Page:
If you'd read about abiogenesis, the intimate history of how life started on Earth, you'd most likely know that the first lifeforms on Earth didn't just suddenly appear as the "fully-formed" cells we know of today (unless you consider the panspermia hypothesis), that they instead had arisen from a multitude of types of so-called pre-biotic molecules that eventually formed a sort of symbiotic relationship, and that there were a multitude of possible certifiably living organisms coexisting amongst the first cells as we know them today that were structured quite differently; some may have been RNA-based, possibly even using folds of RNA in the place of proteins; others weren't even cellular at all, but possessed protein capsule in lieu of lipid membranes, or were free-existing loops of nucleic acids. Cellular life seems (and please take note of my emphasis on "seems") to have outcompeted most of those other progenitors for life, but it may also seem that some of them still exist among us to this very day, if you're willing to consider the possibility that viruses are alive.
I do also think, however… Is it possible that other forms of these ancient progenitors may also still persist somewhere within the remote reaches of the Earth that have scarcely (if at all) changed since the components for Earth life first arose? Perhaps in the far, far, hadal depths of the still so largely-unexplored ocean, from which life has been postulated to have originated?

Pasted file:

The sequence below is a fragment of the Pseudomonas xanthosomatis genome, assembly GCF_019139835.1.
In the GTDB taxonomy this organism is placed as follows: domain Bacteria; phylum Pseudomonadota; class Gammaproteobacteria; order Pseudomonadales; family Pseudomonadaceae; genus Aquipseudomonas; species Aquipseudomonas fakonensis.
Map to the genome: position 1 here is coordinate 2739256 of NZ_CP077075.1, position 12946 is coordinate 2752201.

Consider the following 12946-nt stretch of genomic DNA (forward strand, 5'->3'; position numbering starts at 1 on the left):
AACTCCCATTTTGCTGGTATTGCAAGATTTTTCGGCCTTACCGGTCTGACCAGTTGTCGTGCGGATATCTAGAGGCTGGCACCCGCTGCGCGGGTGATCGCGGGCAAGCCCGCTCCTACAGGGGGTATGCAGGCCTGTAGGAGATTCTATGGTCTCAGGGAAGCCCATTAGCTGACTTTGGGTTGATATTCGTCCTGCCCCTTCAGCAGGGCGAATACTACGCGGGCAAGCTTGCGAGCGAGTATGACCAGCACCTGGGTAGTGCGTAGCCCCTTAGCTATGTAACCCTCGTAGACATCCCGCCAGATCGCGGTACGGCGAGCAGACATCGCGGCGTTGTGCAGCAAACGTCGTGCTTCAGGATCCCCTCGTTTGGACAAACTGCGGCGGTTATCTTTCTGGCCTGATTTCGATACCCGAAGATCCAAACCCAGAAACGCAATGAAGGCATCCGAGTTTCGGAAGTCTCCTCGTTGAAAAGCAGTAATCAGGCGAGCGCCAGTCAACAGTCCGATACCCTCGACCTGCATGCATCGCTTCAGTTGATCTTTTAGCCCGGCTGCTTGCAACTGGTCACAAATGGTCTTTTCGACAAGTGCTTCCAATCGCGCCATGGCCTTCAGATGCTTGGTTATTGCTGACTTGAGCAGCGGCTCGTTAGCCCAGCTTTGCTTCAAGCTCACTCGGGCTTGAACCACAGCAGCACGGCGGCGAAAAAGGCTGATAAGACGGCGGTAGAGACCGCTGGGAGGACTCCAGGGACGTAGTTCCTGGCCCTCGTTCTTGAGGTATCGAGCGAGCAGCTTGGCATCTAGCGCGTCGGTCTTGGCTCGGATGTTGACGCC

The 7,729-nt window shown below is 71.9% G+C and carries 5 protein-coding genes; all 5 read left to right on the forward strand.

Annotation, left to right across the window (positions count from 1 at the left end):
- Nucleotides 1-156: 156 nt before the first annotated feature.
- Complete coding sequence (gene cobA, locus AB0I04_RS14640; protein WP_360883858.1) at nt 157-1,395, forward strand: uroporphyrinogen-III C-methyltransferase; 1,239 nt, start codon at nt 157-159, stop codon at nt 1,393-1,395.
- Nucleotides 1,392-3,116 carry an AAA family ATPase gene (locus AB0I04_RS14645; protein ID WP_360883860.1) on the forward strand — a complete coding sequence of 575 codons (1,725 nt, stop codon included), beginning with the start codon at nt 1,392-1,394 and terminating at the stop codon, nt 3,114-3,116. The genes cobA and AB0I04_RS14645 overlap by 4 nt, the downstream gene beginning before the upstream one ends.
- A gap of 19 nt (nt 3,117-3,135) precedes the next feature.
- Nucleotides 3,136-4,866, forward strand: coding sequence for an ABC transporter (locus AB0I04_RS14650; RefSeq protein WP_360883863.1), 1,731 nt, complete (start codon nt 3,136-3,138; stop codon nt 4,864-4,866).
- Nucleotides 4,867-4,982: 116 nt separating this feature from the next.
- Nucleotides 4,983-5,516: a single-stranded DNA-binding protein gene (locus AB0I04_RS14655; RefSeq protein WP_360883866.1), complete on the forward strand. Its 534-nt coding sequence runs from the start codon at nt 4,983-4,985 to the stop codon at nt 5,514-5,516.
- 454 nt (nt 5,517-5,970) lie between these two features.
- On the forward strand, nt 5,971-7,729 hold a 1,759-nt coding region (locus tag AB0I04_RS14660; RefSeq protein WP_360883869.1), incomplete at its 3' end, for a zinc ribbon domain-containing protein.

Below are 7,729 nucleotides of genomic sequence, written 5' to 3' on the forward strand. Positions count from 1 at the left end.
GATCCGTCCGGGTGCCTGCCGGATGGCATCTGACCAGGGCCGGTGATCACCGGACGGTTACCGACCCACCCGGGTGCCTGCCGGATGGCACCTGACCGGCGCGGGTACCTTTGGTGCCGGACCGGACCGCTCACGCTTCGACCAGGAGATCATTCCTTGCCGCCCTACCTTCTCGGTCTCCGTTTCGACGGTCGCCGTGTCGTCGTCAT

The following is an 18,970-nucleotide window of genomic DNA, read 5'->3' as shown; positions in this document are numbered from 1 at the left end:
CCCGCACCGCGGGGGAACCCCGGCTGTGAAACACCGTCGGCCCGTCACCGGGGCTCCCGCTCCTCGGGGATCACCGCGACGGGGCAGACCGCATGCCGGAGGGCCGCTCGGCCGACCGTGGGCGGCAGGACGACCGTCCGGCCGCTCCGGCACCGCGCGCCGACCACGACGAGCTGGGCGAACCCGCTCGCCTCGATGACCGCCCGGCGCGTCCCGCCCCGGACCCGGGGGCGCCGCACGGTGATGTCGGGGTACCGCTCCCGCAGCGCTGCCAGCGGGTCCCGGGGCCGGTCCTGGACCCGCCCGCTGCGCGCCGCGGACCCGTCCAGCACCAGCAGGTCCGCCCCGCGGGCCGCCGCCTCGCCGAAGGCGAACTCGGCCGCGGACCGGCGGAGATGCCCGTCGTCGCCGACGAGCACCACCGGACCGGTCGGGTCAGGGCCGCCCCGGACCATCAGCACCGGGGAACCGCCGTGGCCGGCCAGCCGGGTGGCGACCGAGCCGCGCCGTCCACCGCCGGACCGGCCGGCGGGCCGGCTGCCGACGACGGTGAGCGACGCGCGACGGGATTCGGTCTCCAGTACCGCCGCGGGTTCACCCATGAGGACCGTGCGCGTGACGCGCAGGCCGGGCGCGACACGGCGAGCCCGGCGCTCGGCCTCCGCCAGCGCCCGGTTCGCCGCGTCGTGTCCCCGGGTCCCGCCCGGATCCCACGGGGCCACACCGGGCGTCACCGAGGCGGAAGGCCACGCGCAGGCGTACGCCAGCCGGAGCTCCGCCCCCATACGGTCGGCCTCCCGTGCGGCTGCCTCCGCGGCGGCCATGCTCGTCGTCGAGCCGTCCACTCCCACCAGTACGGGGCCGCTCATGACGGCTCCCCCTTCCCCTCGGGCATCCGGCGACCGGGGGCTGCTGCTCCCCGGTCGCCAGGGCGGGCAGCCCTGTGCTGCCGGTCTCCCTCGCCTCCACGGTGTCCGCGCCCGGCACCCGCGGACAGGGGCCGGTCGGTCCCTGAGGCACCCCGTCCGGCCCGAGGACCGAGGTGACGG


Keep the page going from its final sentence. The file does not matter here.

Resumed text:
I dare ask: why not?
This may be pushing the envelope a bit, but while we're at it, why not consider the possibility that these para-cellular lifeforms may exist much closer to the ocean's surface, lurking within the shadows of the supposedly "dominant" cellular organisms? Or that they may even lurk amongst us humans, right under our very noses? There's only so much of the entire planet we can currently explore with just microscopes. Or who knows? Maybe somehow, somewhere, they may reside within our very bodies…
"What would happen if...?" has always been a staple of Science Fiction. What do you wonder about?
I had never heard of abiogenesis. Thank you for the thoughts about it and the possibility that they may still exist today. It is an intriguing speculation. I immediately think of our own predecessors that were absorbed or died out. But the tiny forms that you describe would not necessarily be in competition with the cellular beings.
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